I’ve been following the case between MDY and Blizzard pretty closely and certainly have my opinions. There is a lengthy discussion going on over on at Broken Toys and while I chirmped in my $0.02, the commenter Freakazoid had the best take on the discussion:
I cannot possibly find a big enough rolleyes emote for the armchair lawyering going on in here.
And then about 25 comments later, CiscoKid’s Dad chimed in with this insightful commentary:
I could not disagree with you more. I have been an IP lawyer for over 22 years, I rarely play video games, but my kids are big WoW players. I have read both briefs and I personally think Blizzard is up a creek on this one. To me, Blizzard cannot rebut three simple points that MDY eloquently raised in its brief: (1) simply adding a term to a EULA that makes something a violation of the EULA cannot turn a violation of that term into a copyright infringement, (2) if you circumvent a technological measure, the measure has to be protecting someone from infringing an exclusive right under the copyright act (Warden and Scan.dll do not), and (3) there must be some malicious intent to harm Blizzard by MDY (simply wanting to make a profit by using a game that interferes with a contract is not malicious, especially if the person is a competitor). People are allowed to interfere with contracts. They cannot interefere tortiously and my reading of the brief shows that MDY has to have “malice”. Making a piece of software for profit that might harm someone else indirectly is not malicious, especially , as MDY’s brief points out, if that person depends on the interfered party. It happens all the time.
MDY’s citation to Chamberlain and Storage Tech are right on point because, as MDY points out in its brief, Blizzard is trying to use the copyright laws to police its business model. That’s not what copyright law does. The proper enforcement of a business model is through contracts. The only reason why Blizzard is trying to use copyright is to try to fool the judge into thinking that software is somehow different than if WoW was played as a big MMORPG board game. If WoW were a board game and Blizzard said that if you didn’t play WoW with a WoW hat on while you play the game, would they be able to sue for copyright infringement if someone wasn’t wearing a WoW cap but played the game anyway? I think not. Blizzard relies on Ticketmaster v. RMG which is a horrible decision by a judge who didn’t understand the DMCA and it has no controlling effect on the matter since it is a California district court case.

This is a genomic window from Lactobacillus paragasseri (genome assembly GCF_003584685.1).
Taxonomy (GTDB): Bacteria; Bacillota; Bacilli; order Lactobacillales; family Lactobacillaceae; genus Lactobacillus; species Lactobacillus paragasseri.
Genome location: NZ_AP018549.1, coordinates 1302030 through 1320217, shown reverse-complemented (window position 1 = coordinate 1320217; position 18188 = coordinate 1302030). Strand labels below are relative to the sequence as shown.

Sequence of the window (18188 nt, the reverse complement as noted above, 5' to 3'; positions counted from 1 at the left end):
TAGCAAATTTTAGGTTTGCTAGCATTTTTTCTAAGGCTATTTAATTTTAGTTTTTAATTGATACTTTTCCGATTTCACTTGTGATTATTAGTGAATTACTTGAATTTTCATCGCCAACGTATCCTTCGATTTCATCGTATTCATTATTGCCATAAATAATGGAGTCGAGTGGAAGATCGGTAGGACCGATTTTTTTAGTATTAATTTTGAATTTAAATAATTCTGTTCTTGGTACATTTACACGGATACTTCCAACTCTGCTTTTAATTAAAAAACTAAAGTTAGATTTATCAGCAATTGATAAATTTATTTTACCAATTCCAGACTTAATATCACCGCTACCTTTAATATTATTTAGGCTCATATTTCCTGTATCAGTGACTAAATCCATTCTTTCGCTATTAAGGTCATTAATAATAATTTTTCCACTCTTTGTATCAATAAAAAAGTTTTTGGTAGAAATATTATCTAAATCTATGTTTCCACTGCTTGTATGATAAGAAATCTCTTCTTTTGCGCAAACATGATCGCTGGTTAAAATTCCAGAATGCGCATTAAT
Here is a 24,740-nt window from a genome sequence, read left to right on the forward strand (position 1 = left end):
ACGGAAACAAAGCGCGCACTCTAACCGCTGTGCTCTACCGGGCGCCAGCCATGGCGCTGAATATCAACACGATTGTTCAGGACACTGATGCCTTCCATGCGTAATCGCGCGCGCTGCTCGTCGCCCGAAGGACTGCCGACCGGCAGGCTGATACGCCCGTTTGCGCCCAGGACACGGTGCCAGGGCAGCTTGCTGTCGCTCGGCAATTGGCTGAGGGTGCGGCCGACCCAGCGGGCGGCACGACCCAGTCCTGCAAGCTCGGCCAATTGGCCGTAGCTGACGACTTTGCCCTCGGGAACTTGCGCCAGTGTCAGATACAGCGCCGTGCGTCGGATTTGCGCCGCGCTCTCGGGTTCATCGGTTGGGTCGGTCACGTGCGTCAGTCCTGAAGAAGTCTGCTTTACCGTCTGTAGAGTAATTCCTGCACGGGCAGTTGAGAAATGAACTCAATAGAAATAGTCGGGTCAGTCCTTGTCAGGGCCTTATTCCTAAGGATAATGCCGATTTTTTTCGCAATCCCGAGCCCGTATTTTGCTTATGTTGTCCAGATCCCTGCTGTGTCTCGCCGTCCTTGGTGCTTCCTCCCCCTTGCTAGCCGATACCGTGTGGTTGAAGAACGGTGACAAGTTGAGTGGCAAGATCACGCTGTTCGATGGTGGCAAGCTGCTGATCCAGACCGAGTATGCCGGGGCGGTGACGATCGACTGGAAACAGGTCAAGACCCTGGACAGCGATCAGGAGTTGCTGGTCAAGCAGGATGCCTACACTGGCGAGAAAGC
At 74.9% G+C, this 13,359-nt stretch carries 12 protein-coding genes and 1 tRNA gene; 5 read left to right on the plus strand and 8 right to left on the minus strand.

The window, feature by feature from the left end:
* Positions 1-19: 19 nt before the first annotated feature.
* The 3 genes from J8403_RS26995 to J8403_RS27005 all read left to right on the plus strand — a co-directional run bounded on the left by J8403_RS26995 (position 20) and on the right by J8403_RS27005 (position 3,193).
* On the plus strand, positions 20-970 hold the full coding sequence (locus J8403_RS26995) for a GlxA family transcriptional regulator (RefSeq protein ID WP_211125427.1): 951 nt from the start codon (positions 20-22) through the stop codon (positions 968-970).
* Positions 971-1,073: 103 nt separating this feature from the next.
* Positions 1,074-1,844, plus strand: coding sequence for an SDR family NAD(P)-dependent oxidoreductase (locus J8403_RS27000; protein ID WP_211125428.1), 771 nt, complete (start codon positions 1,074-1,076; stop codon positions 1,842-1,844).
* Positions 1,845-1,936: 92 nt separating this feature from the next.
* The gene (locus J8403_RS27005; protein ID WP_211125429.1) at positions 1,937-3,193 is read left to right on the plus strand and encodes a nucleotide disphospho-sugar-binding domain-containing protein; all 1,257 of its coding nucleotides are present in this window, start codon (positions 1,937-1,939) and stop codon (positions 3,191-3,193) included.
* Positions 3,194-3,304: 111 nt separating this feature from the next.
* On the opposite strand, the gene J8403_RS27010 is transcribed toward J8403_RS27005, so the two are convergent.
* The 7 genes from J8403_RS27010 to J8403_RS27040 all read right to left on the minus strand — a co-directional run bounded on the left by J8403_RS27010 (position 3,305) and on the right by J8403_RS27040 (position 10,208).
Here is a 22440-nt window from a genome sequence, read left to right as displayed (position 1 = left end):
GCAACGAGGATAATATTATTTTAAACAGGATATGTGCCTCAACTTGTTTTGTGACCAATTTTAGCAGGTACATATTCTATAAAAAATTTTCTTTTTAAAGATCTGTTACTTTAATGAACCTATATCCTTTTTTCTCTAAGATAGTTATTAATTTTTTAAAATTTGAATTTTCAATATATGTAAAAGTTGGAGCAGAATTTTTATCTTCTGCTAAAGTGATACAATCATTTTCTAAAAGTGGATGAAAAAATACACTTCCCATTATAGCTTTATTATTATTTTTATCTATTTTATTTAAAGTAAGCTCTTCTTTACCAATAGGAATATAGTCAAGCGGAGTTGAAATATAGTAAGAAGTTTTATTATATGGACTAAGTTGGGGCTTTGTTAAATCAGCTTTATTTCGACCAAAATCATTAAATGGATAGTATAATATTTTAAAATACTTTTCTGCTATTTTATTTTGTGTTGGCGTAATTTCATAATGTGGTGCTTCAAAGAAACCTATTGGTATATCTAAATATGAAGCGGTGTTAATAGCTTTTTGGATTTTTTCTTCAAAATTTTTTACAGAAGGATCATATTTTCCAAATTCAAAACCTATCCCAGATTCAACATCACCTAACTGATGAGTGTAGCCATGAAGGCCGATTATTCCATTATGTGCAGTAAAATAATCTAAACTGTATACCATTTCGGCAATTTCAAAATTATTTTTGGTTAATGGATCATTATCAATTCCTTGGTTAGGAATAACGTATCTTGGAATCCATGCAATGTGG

In my opinion, if MDY loses this case, it would shock me.
Uh.. I think I’d like to take back my earlier statements that I think Blizzard is going to win this one. In my own armchair lawyering, I deduced that the motive for the harm MDY causes Blizzard is astoundingly obvious – profit. However, as CiscoKid’s dad points out – simply wanting to make a profit is not the malicious motive required to constitute as tortious interference. Quite the contrary, MDY’s product is inherently dependent upon the success of Blizzard’s game and even advertises other sites where their customers can purchase WoW licenses and game cards. Without WoW subscribers, there would be no Glider subscribers.
In other words, MDY has no contractual obligations to obey Blizzard’s EULA agreement. That contract agreement is only made between the subscriber and Blizzard. As a third party, MDY is not subject to the terms of that contract and the burden is on Blizzard to prove malicious intent to intefere with the contract. This means that while Blizzard has a very clear case against subscribers who break the EULA contract, they have no reasonable legal recourse to pursue MDY for the contractual violations caused by Glider customers.
If that interpretation is correct, then the only avenue left for Blizzard is to pursue copyright infringement. And as I pointed out in my previous post, the result of that decision could have much more sweeping ramifications than just a video game. I’m certainly no lawyer, but I do take an interest in IP laws and I am certainly very opinionated about how our laws should work. In practice, they may work very differently because of legalese, but that doesn’t mean I can’t express my opinion about what is right and wrong.